This post originally appeared on the TechChannel website on February 8, 2021.
Kubernetes and OpenShift clusters rely on several secure certificate chains and credentials for security
In a 2019 survey, the Cloud Native Computing Foundation (CNCF) found that a majority (84%) of respondents were running containers in production. That’s 15% more than the previous year. CNCF also learned that the percentage of organizations running 250 or more containers in production was up 28%.
So, why is this happening?
Organizations are increasingly using containers to fuel their digital transformations. As noted by Google, containers come with software libraries, programming language runtimes and other dependencies that are necessary for running an application. When added to the fact that containers can run on different OSes and on virtual machines, these elements make it possible for developers to create more consistent environments in which to run their apps. Such predictability translates into better productivity for organizations overall.
Where Kubernetes and OpenShift Fit Into the Picture
Many organizations are realizing that they can’t manually manage their growing number of containers. In response, they’re turning to container orchestration services to help with the management process. Today, Kubernetes is the most popular solution. Indeed, CNCF found in its study that 78% of firms were using it in some form.
A portable, open-source platform, Kubernetes helps administrators to manage their containerized workloads and services using declarative configuration and automation. The idea behind Kubernetes is to administer all of an organization’s deployed containers in such a way so as to ensure that there is no downtime. Kubernetes facilitates this work by using load balancing to distribute the container network traffic, to change the actual state of the deployed containers to a user-defined desired state at a controlled rate, and to kill containers that don’t respond to a health check set forth by the administrator.
Even so, most organizations aren’t using Kubernetes to its full potential. Volterra released a 2020 report in which it found that 56% of its respondents were using the platform. But a closer look revealed that just 10% of those survey participants were running a majority of apps in the platform. More than half (57%) of organizations cited security and connectivity challenges as the reasons why they were using Kubernetes to run less than 10% of their business apps. The same was true for 88% of respondents who had deployed less than 25% of their apps with Kubernetes.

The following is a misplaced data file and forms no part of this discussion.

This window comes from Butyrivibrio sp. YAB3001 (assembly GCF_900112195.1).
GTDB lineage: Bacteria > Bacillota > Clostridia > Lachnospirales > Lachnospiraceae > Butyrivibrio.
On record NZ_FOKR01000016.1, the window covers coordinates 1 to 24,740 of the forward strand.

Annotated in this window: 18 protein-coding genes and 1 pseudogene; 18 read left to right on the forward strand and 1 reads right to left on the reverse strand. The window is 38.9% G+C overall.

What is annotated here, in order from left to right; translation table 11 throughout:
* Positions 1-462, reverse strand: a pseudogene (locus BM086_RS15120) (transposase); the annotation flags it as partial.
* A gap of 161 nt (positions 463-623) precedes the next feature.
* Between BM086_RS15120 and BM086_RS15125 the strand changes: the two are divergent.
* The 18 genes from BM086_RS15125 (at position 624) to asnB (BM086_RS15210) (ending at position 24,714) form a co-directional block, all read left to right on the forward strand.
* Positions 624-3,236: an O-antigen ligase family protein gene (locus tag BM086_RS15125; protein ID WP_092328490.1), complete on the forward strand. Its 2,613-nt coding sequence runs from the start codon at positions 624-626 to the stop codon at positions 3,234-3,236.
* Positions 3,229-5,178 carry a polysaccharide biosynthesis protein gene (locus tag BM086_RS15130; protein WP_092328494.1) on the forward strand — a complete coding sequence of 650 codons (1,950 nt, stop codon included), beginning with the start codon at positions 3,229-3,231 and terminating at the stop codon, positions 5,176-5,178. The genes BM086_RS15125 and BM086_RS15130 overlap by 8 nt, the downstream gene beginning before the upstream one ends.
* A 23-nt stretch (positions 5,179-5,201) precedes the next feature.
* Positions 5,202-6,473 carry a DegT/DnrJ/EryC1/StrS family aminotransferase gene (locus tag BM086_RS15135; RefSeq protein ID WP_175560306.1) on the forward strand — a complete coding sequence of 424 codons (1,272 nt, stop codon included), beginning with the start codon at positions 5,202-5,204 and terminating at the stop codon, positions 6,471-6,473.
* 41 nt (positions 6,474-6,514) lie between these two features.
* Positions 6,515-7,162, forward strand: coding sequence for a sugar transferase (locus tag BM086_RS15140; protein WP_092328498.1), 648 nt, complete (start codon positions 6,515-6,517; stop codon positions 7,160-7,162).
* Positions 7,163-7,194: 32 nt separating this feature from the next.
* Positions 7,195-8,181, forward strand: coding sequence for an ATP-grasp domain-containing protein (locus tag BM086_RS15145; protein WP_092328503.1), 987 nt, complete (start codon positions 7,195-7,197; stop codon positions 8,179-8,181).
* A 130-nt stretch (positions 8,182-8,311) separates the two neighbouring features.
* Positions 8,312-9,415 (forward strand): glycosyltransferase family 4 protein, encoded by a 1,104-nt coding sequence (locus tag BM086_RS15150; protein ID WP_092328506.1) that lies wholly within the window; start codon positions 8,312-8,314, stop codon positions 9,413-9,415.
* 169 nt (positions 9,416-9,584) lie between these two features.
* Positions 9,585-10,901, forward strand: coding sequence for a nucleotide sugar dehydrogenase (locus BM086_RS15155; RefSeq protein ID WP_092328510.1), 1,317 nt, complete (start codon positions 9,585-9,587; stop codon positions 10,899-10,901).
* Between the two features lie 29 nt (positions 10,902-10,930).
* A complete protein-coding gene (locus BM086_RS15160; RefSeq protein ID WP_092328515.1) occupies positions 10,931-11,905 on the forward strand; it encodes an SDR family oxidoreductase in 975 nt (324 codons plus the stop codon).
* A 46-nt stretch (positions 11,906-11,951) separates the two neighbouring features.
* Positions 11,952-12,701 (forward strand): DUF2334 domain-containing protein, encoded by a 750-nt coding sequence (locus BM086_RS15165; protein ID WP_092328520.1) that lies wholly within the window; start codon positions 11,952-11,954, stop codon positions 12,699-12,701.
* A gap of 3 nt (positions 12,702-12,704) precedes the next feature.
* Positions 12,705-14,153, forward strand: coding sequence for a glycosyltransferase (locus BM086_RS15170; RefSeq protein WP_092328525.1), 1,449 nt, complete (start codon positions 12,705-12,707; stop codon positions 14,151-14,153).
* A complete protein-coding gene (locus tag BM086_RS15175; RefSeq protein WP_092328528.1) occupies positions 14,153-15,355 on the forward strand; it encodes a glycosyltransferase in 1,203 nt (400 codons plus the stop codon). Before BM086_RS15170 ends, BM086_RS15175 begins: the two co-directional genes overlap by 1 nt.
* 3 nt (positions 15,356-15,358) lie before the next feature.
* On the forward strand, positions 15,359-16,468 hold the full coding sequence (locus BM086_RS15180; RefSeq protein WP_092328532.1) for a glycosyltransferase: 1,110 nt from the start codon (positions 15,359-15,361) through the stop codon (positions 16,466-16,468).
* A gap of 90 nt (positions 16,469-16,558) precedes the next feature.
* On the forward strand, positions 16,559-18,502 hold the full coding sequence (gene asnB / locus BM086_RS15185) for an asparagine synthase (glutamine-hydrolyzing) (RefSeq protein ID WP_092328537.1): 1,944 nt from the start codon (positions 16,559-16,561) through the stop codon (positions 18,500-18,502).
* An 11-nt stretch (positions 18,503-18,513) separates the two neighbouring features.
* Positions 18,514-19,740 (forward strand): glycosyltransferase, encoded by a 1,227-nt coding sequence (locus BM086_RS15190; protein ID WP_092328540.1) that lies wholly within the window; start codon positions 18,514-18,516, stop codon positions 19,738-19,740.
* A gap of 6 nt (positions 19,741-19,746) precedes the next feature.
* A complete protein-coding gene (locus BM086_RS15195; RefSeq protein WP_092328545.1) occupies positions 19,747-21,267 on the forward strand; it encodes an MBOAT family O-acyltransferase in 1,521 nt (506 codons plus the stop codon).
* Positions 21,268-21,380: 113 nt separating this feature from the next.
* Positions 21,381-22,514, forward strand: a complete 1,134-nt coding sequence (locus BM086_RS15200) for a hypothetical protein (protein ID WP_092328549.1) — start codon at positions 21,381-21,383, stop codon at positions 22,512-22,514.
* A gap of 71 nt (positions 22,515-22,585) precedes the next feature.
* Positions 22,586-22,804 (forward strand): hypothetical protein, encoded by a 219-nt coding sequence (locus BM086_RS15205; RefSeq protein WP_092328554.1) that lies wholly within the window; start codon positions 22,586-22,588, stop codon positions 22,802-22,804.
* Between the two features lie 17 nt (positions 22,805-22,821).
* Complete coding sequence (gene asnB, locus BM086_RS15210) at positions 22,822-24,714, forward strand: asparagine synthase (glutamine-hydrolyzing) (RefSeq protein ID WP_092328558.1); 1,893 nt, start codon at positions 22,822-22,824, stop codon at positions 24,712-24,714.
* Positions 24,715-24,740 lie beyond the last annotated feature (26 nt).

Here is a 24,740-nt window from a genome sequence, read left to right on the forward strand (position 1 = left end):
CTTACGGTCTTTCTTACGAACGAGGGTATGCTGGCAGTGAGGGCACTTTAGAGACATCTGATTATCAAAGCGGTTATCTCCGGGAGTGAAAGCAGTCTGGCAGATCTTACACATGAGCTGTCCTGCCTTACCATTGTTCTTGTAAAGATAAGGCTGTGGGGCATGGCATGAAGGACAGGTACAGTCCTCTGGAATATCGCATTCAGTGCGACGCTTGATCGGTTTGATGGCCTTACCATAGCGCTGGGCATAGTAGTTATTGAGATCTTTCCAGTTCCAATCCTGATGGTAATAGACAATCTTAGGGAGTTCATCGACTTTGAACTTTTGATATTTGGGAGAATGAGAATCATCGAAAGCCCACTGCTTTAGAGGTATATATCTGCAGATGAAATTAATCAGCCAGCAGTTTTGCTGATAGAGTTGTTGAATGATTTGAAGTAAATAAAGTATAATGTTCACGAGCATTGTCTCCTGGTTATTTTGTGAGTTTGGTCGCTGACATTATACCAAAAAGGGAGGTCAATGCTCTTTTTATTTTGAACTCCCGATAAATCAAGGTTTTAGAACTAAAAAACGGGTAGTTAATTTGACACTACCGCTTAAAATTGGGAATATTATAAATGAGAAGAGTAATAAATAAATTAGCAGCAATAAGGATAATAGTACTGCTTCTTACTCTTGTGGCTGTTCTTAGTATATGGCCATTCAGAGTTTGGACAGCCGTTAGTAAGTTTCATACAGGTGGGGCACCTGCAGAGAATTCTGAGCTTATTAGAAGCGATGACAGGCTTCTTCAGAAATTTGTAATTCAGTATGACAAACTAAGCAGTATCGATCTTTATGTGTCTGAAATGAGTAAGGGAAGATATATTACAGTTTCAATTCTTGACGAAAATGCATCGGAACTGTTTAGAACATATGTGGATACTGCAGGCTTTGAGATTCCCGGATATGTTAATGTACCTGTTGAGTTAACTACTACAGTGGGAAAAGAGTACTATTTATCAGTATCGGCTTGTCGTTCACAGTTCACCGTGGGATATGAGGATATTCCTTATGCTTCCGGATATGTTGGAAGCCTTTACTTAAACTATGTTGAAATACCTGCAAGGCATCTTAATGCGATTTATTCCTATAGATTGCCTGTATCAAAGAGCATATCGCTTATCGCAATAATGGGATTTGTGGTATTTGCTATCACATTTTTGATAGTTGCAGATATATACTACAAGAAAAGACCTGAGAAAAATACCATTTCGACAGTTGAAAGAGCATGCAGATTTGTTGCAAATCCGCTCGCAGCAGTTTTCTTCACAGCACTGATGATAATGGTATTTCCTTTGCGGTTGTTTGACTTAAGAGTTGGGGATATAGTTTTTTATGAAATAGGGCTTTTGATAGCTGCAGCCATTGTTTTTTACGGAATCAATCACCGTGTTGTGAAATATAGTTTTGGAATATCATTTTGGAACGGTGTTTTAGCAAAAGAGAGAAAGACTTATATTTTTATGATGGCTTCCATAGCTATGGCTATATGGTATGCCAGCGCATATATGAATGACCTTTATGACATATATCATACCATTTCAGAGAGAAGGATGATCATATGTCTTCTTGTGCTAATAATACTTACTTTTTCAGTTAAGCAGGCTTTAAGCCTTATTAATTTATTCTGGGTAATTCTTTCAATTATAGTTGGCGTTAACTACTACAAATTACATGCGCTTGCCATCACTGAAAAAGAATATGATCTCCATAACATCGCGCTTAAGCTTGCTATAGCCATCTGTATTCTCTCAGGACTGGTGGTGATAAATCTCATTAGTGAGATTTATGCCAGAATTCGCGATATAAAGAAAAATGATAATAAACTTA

While some are choosing to hold back on their engagement with the platform, other organizations are choosing to partner with vendor-managed Kubernetes platforms to help them address those challenges. Red Hat OpenShift is one such platform. OpenShift manages clusters that use control planes for maintaining a cluster’s overall state and worker nodes for running containers. This enables OpenShift to positively contribute to the security of organizations’ Kubernetes deployments. It does this by vetting third-party integrations and providing monitoring, alerting and/or logging capabilities, among other security functions.
TLS and the Need for Certificate Rotation
The fact that both Kubernetes and OpenShift rely on clusters is important to organizations’ digital security. Indeed, both platforms use Transport Layer Security (TLS) to secure container network traffic. This measure helps to protect the content of the traffic against those who might seek to intercept it.
The risks don’t end there, however. StackRox highlights the fact that malicious actors can target the digital certificates used by organizations to secure their traffic. As quoted in a blog post:
Kubernetes and OpenShift clusters rely on several secure certificate chains and credentials for security. If sensitive keys or certificates are compromised, the integrity and safety of the entire cluster and its workloads may be placed at risk. Additionally, many security policies and compliance certifications require regular rotation of encryptions keys and credentials.
Organizations therefore need to make it a point of rotating their OpenShift and Kubernetes certificates. When it comes to OpenShift, organizations need to remember that the service Certificate Authority (CA) certificate remains valid for 26 months and automatically rotates when it is set to expire in less than six months. The previous service CA certificate will remain valid for the remaining six months, thus giving administrators the opportunity to refresh their key material by updating the cluster.
If admins don’t do this, they might need to manually rotate the service serving certificates created by the service CA certificate. They can do this by following OpenShift’s documentation and deleting the corresponding secret. The platform will respond by creating a new secret, which will result in a new certificate. Administrators can also manually rotate the service CA certificate so long as they restart the cluster afterwards in order to avoid a temporary service disruption.
As for manually rotating their Kubernetes CA certificates, the platform’s specifications requires organizations to have a Kubernetes cluster along with a kubectl command-line tool that’s configured to communicate with their cluster. Just as long as they back up their certificate directory along with the configuration files and necessary files.
Aside from certificate rotation, organizations can take other steps to secure their clusters with Kubernetes and OpenShift. They can do this by following the platforms’ security best practices found here and here, respectively.
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